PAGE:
by J. Clifford and K. Maloney* (7/15)
photo by Ryan Smith (2011) www.flickr.com/photos/ruggin/7211065122/
- Athletes achieve peak performance by training and eating a balanced diet including a variety of foods.
- Carbohydrates and fat provide fuel for the body.
- The use of fat as a fuel source depends on the intensity and duration of the exercise, as well as the condition of the athlete.
- Exercise may increase the athlete’s need for protein.
- Water is a critical nutrient for athletes. Dehydration can cause muscle cramping and fatigue, and increases the risk for heat stroke.
Becoming an elite athlete requires good genes, good training and conditioning, and a sensible diet. Optimal nutrition is essential for peak performance. Nutritional misinformation can do as much harm to the ambitious athlete as good nutrition can help. An individual involved in a general fitness regimen (ex. 30-40 min/day, on most days of the week) can meet their nutritional needs by adhering to a balanced diet. However, athletes involved in moderate or high frequency training program will need to increase their intake to meet nutritional requirements.
Carbohydrates are an important fuel source. In the early stages of moderate exercise, carbohydrates provide 40 to 50 percent of the energy requirement. As work intensity increases, carbohydrate utilization increases. Carbohydrates yield more energy per unit of oxygen consumed than fats. Because oxygen often is the limiting factor in long duration and high intensity events, it is beneficial for the athlete to use the energy source requiring the least amount of oxygen per kilocalorie produced. Depending on the intensity, duration, and frequency of exercise, in general athletes should consume between 6-10 grams of carbohydrates per kilogram of body weight per day. (A kilogram equals 2.2 pounds.) Carbohydrate requirements are also affected by the athlete’s sex and body mass, as well as total daily energy expenditures and environmental conditions.
Complex carbohydrates come from foods such as potatoes, beans, vegetables, whole grain pasta, cereals and other grain products. Simple carbohydrates are found in foods such as fruits, milk, honey and sugar. During digestion, the body breaks down carbohydrates to glucose, which is then utilized for energy or converted to glycogen and stored in the muscles and liver to fulfill later energy needs.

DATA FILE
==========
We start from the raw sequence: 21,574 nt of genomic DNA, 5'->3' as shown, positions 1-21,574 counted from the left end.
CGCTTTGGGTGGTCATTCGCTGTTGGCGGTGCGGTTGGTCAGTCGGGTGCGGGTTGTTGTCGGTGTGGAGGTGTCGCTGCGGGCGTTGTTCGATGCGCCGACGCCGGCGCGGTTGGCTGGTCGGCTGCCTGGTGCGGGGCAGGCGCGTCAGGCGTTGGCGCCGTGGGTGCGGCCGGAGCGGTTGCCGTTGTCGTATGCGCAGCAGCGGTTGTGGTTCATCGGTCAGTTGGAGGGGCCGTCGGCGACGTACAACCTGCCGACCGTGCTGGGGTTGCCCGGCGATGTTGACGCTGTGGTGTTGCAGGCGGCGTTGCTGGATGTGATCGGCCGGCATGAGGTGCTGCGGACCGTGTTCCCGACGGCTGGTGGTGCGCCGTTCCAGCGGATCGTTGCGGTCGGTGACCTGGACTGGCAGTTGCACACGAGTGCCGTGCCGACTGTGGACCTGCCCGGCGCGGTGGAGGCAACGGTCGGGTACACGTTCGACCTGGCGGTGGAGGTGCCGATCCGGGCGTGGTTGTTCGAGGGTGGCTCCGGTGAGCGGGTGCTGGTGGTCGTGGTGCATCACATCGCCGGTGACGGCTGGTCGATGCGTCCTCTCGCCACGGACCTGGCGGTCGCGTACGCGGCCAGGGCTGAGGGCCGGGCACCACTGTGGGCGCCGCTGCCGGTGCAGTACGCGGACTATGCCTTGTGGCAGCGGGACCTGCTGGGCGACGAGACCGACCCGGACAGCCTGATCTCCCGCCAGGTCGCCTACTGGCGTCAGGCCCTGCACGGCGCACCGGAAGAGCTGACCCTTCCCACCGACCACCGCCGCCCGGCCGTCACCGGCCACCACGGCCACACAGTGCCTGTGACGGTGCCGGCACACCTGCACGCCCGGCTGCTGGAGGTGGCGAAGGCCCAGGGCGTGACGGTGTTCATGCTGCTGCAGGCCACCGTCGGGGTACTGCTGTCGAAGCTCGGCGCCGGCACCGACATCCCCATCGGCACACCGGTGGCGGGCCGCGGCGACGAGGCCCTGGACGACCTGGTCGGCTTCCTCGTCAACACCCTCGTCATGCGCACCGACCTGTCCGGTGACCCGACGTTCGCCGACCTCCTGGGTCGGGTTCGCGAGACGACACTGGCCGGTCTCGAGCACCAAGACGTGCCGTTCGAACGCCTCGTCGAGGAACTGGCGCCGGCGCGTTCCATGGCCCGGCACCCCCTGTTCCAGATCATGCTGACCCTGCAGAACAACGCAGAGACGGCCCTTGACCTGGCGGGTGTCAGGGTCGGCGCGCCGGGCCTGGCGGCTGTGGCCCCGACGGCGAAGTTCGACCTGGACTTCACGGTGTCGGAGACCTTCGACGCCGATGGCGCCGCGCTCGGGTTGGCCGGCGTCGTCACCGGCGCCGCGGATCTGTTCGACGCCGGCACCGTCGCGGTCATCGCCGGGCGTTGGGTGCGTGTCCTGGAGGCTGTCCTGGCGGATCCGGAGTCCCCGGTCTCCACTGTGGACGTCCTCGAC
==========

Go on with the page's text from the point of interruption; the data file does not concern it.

During exercise, stored glycogen is converted back to glucose and used for energy. The body can only store a finite amount of carbohydrates as glycogen. The ability to sustain prolonged vigorous exercise is directly related to initial levels of muscle glycogen. For events lasting less than two hours, the glycogen stores in muscles are typically sufficient to supply the needed energy. Extra carbohydrates will not help any more than adding gas to a half-full tank will make the car go faster.
For events that require heavy work for more than two hours, a high-carbohydrate diet eaten for two to three days before the event allows glycogen storage spaces to be filled. Endurance athletes, such as long distance runners, cyclists, swimmers, and cross-country skiers, report benefits from a pre-competition diet, in which 70 percent of the calories comes from carbohydrates.
Research has demonstrated that endurance athletes on a high-carbohydrate diet can exercise longer than athletes eating a low-carbohydrate, high-fat diet. However, constantly eating a high-carbohydrate diet is not advised. This conditions the body to use only carbohydrates for fuel and not the fatty acids derived from fats.
For continuous activities of three to four hours, it is important that glycogen stores in the muscles and liver are at a maximum. Additionally, taking carbohydrates during the event in the form of carbohydrate solutions, such as electrolyte drinks can be beneficial. The current recommendation is a 6 to 8 percent glucose solution. A homemade electrolyte drink with 7.6% glucose and reasonable sodium amounts can be easily made. Add 6 tablespoons sugar and 1/3 teaspoon salt to each quart of water. Dissolve sugar and cool. The salt translates into a sodium concentration of 650 mg/liter.